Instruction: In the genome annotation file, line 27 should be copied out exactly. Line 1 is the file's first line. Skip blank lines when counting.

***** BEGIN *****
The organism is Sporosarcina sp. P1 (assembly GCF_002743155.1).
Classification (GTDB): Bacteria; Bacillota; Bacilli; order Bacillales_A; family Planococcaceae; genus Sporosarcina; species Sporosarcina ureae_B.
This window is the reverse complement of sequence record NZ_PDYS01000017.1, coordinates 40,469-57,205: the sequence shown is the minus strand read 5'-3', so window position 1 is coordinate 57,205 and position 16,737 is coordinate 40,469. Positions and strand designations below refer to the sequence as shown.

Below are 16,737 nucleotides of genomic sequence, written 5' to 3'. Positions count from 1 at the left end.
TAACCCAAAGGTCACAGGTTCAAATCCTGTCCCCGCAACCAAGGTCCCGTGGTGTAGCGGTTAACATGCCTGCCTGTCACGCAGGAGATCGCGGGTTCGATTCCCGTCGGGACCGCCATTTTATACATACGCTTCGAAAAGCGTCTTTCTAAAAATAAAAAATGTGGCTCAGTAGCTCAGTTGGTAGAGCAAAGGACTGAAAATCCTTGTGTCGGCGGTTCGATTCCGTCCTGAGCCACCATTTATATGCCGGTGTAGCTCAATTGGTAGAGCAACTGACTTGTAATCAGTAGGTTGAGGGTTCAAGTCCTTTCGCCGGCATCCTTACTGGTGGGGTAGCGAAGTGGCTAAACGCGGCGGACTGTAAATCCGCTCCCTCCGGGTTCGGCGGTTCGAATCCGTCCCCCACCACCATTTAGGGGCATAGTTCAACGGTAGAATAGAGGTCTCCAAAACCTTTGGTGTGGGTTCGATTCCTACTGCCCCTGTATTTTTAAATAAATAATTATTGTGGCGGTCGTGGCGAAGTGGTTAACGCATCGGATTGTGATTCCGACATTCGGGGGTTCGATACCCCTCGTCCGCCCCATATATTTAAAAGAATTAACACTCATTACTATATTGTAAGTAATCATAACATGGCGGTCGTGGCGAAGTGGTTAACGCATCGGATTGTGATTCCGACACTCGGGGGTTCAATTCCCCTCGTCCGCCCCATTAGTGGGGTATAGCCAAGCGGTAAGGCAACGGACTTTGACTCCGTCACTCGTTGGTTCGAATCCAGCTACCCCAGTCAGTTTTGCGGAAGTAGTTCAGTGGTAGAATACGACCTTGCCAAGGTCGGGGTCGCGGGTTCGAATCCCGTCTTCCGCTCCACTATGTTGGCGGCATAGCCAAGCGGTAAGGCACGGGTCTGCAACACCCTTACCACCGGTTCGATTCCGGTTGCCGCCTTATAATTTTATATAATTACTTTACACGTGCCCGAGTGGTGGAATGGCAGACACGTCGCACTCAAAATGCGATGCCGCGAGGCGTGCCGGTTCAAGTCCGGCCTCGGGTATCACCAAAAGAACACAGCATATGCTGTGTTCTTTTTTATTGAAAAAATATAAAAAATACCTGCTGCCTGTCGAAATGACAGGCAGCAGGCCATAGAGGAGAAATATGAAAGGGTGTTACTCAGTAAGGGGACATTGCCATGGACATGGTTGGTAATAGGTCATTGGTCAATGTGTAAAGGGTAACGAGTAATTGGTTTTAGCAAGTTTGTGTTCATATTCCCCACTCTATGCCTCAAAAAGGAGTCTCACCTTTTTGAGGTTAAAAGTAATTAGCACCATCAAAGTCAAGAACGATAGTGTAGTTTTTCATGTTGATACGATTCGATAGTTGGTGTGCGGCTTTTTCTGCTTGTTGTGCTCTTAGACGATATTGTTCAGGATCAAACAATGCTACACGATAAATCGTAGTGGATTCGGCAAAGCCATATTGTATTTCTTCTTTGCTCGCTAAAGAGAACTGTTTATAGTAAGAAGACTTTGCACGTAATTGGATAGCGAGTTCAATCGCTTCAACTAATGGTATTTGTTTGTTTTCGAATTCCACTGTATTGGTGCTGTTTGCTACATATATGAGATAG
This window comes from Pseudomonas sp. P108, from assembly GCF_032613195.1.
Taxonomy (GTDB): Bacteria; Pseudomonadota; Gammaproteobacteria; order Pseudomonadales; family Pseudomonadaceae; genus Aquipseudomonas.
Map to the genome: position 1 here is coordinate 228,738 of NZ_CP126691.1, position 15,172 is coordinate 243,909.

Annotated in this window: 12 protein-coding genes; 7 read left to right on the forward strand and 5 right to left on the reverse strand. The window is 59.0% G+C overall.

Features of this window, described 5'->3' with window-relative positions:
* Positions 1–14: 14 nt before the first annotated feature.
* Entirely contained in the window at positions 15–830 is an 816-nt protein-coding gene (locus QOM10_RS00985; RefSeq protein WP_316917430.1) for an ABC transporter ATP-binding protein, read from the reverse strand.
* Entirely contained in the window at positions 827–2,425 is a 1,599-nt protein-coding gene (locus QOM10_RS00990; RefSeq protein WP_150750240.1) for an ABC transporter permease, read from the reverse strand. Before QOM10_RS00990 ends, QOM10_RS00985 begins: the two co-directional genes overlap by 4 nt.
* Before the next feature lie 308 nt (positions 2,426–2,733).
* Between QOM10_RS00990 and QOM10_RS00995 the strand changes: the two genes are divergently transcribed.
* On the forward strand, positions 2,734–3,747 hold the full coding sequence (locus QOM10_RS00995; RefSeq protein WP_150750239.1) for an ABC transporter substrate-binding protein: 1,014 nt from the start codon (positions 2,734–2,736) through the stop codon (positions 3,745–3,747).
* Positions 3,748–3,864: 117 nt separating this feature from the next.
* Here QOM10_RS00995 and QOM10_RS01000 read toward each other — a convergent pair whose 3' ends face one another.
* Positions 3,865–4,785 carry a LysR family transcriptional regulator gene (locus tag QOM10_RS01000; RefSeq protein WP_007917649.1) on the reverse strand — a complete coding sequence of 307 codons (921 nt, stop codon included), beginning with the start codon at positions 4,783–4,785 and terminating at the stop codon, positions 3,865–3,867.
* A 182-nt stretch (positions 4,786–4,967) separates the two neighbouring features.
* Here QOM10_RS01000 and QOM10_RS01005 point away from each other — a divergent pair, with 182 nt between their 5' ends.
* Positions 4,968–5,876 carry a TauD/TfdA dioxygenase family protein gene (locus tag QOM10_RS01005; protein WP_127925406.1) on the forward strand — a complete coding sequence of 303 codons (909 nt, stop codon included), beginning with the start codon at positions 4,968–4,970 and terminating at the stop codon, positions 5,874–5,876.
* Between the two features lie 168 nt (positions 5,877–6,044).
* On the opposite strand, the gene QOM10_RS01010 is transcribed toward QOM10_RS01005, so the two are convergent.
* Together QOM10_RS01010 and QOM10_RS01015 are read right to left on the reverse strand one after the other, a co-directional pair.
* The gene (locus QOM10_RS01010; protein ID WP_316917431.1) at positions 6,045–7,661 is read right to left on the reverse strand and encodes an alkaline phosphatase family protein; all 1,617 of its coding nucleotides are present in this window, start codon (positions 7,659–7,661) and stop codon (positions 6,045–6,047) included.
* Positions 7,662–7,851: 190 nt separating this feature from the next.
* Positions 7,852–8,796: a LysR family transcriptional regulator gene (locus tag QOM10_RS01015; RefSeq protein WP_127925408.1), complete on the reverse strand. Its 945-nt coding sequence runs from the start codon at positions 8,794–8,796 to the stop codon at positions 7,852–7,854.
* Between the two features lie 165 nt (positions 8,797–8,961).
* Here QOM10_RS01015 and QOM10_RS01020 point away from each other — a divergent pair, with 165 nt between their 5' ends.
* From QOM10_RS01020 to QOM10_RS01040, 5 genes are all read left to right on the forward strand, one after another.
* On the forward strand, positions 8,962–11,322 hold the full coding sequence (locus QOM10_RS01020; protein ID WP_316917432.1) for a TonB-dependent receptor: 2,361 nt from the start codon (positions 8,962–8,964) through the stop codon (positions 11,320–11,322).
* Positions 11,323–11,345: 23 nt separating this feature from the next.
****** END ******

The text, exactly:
* Positions 7,662–7,851: 190 nt separating this feature from the next.